“Teaches with heart. Plays with heart. Congratulations!” his school sponsor, former Green Lake teacher Jamie Matthews, tweeted upon Smith’s promotion Tuesday — with the hashtag #itsabouttime.
But on Christmas Eve 2011 Smith’s knee buckled when he was running a crossing route with no defense on the wet field at Alamo Heights High School in San Antonio, where Washington practiced for that year’s Alamo Bowl.
“I had a thousand thoughts in my head,” Smith said of watching his knee balloon.
He had reconstructive surgery in January. By the end of that month, he was off crutches. He watched Huskies spring practice in April, but by mid-August he was sprinting downfield in practice-play celebrations with UW teammate Kasen Williams — who is now the practice squad Smith just left. By September 2012 Smith was catching four passes at LSU.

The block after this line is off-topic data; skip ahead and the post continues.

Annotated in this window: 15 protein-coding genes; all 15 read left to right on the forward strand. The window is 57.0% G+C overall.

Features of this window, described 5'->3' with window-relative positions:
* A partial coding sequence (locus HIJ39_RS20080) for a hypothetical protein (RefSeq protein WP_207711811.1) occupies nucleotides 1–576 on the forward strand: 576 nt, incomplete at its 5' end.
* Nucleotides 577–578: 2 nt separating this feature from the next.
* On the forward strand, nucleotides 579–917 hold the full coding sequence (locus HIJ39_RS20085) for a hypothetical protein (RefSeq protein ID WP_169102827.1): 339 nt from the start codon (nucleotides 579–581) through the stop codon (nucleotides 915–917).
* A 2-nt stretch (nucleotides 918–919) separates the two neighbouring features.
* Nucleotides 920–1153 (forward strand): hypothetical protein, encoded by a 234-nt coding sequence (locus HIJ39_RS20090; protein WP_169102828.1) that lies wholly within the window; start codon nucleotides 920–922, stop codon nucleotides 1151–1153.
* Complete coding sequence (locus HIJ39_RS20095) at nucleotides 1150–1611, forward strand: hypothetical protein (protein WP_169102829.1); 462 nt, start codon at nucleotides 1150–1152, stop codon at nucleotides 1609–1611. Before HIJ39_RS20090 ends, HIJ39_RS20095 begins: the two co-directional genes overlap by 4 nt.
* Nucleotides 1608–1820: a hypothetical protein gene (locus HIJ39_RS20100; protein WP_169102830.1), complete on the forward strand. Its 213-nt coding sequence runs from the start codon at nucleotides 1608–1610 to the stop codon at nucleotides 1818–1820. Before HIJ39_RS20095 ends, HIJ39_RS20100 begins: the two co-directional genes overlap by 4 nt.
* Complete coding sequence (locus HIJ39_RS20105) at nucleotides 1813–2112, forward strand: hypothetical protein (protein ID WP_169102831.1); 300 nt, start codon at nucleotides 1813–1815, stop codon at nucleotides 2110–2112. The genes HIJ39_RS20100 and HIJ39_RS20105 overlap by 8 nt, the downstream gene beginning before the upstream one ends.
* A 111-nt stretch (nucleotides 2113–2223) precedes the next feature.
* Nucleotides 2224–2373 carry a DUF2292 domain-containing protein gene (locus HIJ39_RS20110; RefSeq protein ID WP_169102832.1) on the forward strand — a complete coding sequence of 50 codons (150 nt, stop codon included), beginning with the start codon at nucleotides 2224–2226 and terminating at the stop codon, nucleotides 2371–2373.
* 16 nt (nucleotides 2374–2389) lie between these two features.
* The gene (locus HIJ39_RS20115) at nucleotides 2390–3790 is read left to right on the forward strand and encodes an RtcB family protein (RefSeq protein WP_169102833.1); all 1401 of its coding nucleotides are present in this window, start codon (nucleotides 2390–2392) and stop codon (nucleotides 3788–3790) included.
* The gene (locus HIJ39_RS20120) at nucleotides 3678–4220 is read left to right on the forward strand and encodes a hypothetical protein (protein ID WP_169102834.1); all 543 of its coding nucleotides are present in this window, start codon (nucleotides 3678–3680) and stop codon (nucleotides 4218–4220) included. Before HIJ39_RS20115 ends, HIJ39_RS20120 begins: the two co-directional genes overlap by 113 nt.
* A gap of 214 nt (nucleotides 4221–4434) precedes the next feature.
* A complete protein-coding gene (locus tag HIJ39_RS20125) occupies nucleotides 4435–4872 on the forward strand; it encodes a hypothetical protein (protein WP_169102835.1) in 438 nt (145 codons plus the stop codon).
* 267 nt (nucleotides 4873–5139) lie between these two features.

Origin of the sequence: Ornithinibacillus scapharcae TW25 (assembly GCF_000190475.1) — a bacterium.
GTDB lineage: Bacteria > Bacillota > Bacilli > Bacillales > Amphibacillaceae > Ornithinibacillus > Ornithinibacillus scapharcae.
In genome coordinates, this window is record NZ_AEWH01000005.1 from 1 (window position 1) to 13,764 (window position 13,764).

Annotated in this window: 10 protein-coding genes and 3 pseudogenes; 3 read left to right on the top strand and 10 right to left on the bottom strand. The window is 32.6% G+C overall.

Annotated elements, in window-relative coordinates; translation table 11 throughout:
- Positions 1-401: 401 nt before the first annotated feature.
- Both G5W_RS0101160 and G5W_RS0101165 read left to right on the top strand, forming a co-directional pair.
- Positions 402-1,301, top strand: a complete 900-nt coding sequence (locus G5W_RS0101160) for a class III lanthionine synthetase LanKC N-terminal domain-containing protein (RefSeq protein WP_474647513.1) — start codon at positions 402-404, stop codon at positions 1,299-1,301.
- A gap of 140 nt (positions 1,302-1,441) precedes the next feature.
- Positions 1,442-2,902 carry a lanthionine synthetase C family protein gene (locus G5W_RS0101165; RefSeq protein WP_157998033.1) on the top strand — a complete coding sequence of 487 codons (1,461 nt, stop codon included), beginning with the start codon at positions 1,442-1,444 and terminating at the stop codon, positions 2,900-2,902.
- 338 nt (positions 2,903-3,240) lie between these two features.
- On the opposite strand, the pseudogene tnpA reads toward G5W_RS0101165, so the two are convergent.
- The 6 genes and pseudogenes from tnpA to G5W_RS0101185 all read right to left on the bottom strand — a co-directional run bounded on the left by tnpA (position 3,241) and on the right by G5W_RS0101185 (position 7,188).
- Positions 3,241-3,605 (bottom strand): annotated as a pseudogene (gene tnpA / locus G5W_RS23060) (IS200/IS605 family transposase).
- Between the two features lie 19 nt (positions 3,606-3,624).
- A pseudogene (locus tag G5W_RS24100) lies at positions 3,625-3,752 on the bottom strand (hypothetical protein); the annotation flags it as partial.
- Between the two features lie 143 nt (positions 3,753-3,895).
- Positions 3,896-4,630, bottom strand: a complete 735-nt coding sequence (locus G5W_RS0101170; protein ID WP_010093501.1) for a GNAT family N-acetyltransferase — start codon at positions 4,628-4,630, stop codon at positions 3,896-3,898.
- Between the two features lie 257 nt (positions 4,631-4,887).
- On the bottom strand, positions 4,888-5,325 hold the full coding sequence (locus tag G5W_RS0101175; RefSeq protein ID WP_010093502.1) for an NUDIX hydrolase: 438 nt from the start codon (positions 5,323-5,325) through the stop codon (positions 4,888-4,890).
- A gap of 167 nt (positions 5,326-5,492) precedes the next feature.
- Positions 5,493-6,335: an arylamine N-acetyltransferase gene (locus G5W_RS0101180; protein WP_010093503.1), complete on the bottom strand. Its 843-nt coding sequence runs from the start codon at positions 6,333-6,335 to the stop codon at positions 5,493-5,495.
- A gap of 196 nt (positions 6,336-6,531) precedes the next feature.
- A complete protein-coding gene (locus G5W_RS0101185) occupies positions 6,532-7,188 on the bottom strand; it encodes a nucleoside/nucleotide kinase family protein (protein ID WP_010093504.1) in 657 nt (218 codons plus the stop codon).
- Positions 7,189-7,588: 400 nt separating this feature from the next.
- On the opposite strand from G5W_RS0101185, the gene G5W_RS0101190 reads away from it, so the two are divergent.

“Going through the process, it’s hard. ACL injuries are hard to get back from. But during that time I learned a lot about myself,” Smith said. “Being patient and positive got me through it, really.”
Those traits have come in handy while being cut by three different NFL teams in the last year and half.
“That’s what’s gotten me through this,” he said. “Those are my go-to things. That helped me get through a lot of adversity.”
He’s following exactly the same path Kearse took from UW to the Seahawks’ No. 2 wide receiver. Kearse went from undrafted in 2012 to a trusted target of rookie classmate Russell Wilson who’s had a knack for big plays in the postseason. He is earning $2,356,000 this year on his way to free agency next spring.